Episode 1 -| Review Score – 3.5/5
Episode 2 -|Review Score – 3.5/5
Episode 3 -|Review Score – 3.5/5
Episode 4 -|Review Score – 3/5
Episode 5 -|Review Score – 3/5
Episode 6 -|Review Score – 3/5
Episode 7 -|Review Score – 3/5
Episode 8 -|Review Score – 2.5/5
When Vikings: Valhalla dropped on Netflix last year, it brought with it a wave of change for the Vikings formula. After the original series ended on Amazon, Netflix’s spin-off did a pretty good job capturing the tone and mood of the original. The set and production design were great, while the story did a decent enough job of introducing a new group of characters and lots of Vikings action.
Going into season 2, there were a lot of expectations and unfortunately this follow-up doesn’t quite make good on its promise of a more bombastic adventure. Instead, what we get is a lot more subdued drama, plenty of people talking about their feelings and romances blossoming. Essentially these 8 episodes feel like a stop-gap for a much more bombastic third season to follow.
The story sees all of our characters off on different quests, dividing up the run-time into sub-plots of varying degrees of interest. Over in London, Emma of Normandy realizes there’s a traitor in her midst after someone tries to poison her. Throughout the season, she attempts to figure out who she can trust and who means to do her harm.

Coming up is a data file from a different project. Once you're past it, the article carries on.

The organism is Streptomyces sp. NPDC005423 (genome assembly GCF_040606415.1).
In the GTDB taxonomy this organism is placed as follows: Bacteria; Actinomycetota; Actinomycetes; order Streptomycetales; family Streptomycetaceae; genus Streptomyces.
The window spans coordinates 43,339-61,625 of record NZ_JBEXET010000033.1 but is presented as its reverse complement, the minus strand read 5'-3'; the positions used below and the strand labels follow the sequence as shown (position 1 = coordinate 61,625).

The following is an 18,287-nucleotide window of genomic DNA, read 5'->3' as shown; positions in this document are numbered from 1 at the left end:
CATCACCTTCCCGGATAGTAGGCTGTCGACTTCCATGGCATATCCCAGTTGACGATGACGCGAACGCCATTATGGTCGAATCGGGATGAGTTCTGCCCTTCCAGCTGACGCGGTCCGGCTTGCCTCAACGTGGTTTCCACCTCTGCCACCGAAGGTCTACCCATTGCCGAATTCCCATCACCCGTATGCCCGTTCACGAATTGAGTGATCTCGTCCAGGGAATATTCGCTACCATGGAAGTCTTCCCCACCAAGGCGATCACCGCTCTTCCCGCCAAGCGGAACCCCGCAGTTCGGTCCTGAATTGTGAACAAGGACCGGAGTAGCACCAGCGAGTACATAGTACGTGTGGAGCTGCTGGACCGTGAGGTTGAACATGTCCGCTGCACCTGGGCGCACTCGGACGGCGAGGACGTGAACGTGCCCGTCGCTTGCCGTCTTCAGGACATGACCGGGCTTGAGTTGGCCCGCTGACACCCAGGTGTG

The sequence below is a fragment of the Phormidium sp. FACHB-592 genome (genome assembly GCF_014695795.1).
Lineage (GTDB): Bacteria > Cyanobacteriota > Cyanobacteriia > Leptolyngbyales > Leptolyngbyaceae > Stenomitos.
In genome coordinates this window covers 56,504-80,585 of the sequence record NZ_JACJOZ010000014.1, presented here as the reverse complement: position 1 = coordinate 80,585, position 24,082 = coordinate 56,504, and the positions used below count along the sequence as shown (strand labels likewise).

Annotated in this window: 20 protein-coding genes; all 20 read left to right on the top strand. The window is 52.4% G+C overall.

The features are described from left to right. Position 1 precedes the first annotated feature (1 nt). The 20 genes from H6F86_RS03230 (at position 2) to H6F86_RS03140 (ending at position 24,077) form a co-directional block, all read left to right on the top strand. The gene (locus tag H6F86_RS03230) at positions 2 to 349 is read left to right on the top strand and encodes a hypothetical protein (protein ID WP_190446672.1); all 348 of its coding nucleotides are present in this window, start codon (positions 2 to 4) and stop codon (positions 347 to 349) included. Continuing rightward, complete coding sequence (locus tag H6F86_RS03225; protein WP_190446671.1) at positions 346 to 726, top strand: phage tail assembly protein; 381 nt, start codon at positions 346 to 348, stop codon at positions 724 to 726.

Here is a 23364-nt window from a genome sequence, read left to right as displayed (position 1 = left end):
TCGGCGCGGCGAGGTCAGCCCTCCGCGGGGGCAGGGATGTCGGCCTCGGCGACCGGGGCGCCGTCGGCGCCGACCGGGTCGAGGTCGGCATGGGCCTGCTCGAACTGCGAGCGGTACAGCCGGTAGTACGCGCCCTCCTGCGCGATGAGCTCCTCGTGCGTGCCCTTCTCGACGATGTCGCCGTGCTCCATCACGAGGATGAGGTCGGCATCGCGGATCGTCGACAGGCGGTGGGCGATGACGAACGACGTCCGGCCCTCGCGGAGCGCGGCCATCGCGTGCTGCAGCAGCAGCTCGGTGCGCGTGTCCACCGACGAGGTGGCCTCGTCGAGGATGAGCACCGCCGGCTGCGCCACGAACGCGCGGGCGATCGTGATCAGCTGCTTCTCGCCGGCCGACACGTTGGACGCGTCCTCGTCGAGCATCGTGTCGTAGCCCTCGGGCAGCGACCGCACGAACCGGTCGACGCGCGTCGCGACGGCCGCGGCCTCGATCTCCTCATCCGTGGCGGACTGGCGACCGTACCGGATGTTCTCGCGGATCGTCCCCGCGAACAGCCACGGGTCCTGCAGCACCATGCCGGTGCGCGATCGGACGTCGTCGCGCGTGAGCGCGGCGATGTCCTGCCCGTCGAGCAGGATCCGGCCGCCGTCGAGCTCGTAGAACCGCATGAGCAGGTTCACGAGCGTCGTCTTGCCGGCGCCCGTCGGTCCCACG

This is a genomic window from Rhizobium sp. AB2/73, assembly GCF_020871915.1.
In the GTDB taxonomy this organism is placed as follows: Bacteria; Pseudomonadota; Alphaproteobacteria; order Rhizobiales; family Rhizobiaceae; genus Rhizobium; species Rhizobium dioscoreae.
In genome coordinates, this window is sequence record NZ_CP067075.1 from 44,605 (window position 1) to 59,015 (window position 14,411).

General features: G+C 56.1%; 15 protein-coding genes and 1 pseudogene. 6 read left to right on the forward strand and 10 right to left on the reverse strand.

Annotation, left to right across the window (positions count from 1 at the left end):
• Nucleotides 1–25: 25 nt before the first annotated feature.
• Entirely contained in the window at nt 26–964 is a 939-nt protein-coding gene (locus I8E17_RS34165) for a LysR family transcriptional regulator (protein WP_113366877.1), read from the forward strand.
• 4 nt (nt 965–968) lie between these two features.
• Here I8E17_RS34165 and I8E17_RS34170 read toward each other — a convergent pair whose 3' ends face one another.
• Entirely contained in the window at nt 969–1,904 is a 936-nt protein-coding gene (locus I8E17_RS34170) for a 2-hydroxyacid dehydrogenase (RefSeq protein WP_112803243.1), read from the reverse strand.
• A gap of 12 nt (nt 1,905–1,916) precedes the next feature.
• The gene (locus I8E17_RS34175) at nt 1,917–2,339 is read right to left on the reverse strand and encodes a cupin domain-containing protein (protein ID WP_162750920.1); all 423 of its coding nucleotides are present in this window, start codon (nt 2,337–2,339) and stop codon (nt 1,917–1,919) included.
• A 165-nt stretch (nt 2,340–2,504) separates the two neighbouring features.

Meanwhile, Freydis is given a prophetic sign from the Seer, which brings her in the presence of the Jomsvikings and Jomsborg. Once there though, she realizes the place holds more than a few secrets.
Finally, Harald and Leif organize a party to head off in search of Constantinople for their quest, as Harald continues to try and forget ahead with his plan to become the King of Norway.
While the season isn’t boring per-se, it will certainly try your patience. The series spends an awful lot of time building up characters and drama for things you already know are going to happen. Freydis in Jomsborg is one such example. We know there’s something not quite right about the place but it takes over half a season before that materializes.
Likewise, Harald and Leif’s quest is all well and good but their delivery quest ends just as the season does. We get absolutely no movement on their overarching story to take back control of Norway and a lot of what they get up to is simply busywork. And that’s before mentioning the strange choice to add love interests for them both, which chews up a lot of time as we establish their romantic bonds which feels like a pointless endeavour when the finale ends.
Finally, the story in London. This subplot could very easily have been ripped out the season completely and very little would have been lost. The story just drags on long after the “mystery” (I say mystery, it’s not really) has been solved.
The finale in particular exemplifies some of the poorest choices these characters make and the numerous logical flaws here will have you shaking your head in disbelief.
Despite great production value, costumes and musical score, Vikings: Valhalla slips up where it matters most – the writing. This second season is essentially one long side-quest and by the end, you’ll be itching to get back to the main mission. It’s certainly not an awful season, but it’s not a particularly good one either, making for a frustratingly mediocre watch.
Verdict - 5.5/10